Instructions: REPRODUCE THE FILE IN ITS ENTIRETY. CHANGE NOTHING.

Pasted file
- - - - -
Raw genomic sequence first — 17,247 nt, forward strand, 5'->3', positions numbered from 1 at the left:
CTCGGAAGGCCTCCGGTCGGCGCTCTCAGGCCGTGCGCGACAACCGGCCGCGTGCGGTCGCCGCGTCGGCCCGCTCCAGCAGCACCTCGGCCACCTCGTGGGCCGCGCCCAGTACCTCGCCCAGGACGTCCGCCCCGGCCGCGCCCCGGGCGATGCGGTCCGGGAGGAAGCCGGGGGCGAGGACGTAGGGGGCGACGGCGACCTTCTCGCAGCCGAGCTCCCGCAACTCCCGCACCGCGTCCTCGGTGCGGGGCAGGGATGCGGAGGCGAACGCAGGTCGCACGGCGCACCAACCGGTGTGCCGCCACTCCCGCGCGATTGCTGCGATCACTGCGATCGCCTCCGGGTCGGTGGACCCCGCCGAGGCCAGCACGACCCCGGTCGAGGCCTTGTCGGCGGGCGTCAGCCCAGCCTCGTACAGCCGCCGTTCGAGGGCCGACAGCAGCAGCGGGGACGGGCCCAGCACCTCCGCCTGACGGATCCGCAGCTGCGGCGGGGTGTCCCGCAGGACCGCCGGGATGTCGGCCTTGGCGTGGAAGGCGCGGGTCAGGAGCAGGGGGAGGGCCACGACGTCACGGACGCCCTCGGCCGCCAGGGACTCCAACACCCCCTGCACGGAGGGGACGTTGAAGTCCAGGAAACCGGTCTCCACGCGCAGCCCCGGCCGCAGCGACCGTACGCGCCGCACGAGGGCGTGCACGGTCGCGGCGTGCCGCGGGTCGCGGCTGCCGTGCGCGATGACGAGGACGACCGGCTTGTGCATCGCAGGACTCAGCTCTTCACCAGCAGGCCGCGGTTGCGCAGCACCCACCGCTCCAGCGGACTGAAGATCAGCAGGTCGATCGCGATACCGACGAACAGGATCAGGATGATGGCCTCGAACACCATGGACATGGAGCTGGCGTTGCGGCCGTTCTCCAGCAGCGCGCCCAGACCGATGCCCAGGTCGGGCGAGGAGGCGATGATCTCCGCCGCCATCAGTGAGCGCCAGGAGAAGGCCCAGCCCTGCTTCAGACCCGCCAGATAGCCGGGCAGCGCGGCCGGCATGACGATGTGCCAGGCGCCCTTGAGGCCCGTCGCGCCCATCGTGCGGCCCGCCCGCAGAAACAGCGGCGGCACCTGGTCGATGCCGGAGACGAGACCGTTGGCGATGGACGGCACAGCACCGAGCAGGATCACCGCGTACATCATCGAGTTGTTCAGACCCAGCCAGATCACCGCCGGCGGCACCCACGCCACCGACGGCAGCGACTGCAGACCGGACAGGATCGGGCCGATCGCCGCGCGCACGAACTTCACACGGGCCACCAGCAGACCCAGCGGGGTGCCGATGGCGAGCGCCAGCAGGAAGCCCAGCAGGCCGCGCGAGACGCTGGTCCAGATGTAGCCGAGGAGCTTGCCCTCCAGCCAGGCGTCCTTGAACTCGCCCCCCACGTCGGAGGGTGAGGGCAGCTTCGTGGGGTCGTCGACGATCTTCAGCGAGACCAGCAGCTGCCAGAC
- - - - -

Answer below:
Raw genomic sequence first — 17,247 nt, forward strand, 5'->3', positions numbered from 1 at the left:
CTCGGAAGGCCTCCGGTCGGCGCTCTCAGGCCGTGCGCGACAACCGGCCGCGTGCGGTCGCCGCGTCGGCCCGCTCCAGCAGCACCTCGGCCACCTCGTGGGCCGCGCCCAGTACCTCGCCCAGGACGTCCGCCCCGGCCGCGCCCCGGGCGATGCGGTCCGGGAGGAAGCCGGGGGCGAGGACGTAGGGGGCGACGGCGACCTTCTCGCAGCCGAGCTCCCGCAACTCCCGCACCGCGTCCTCGGTGCGGGGCAGGGATGCGGAGGCGAACGCAGGTCGCACGGCGCACCAACCGGTGTGCCGCCACTCCCGCGCGATTGCTGCGATCACTGCGATCGCCTCCGGGTCGGTGGACCCCGCCGAGGCCAGCACGACCCCGGTCGAGGCCTTGTCGGCGGGCGTCAGCCCAGCCTCGTACAGCCGCCGTTCGAGGGCCGACAGCAGCAGCGGGGACGGGCCCAGCACCTCCGCCTGACGGATCCGCAGCTGCGGCGGGGTGTCCCGCAGGACCGCCGGGATGTCGGCCTTGGCGTGGAAGGCGCGGGTCAGGAGCAGGGGGAGGGCCACGACGTCACGGACGCCCTCGGCCGCCAGGGACTCCAACACCCCCTGCACGGAGGGGACGTTGAAGTCCAGGAAACCGGTCTCCACGCGCAGCCCCGGCCGCAGCGACCGTACGCGCCGCACGAGGGCGTGCACGGTCGCGGCGTGCCGCGGGTCGCGGCTGCCGTGCGCGATGACGAGGACGACCGGCTTGTGCATCGCAGGACTCAGCTCTTCACCAGCAGGCCGCGGTTGCGCAGCACCCACCGCTCCAGCGGACTGAAGATCAGCAGGTCGATCGCGATACCGACGAACAGGATCAGGATGATGGCCTCGAACACCATGGACATGGAGCTGGCGTTGCGGCCGTTCTCCAGCAGCGCGCCCAGACCGATGCCCAGGTCGGGCGAGGAGGCGATGATCTCCGCCGCCATCAGTGAGCGCCAGGAGAAGGCCCAGCCCTGCTTCAGACCCGCCAGATAGCCGGGCAGCGCGGCCGGCATGACGATGTGCCAGGCGCCCTTGAGGCCCGTCGCGCCCATCGTGCGGCCCGCCCGCAGAAACAGCGGCGGCACCTGGTCGATGCCGGAGACGAGACCGTTGGCGATGGACGGCACAGCACCGAGCAGGATCACCGCGTACATCATCGAGTTGTTCAGACCCAGCCAGATCACCGCCGGCGGCACCCACGCCACCGACGGCAGCGACTGCAGACCGGACAGGATCGGGCCGATCGCCGCGCGCACGAACTTCACACGGGCCACCAGCAGACCCAGCGGGGTGCCGATGGCGAGCGCCAGCAGGAAGCCCAGCAGGCCGCGCGAGACGCTGGTCCAGATGTAGCCGAGGAGCTTGCCCTCCAGCCAGGCGTCCTTGAACTCGCCCCCCACGTCGGAGGGTGAGGGCAGCTTCGTGGGGTCGTCGACGATCTTCAGCGAGACCAGCAGCTGCCAGAC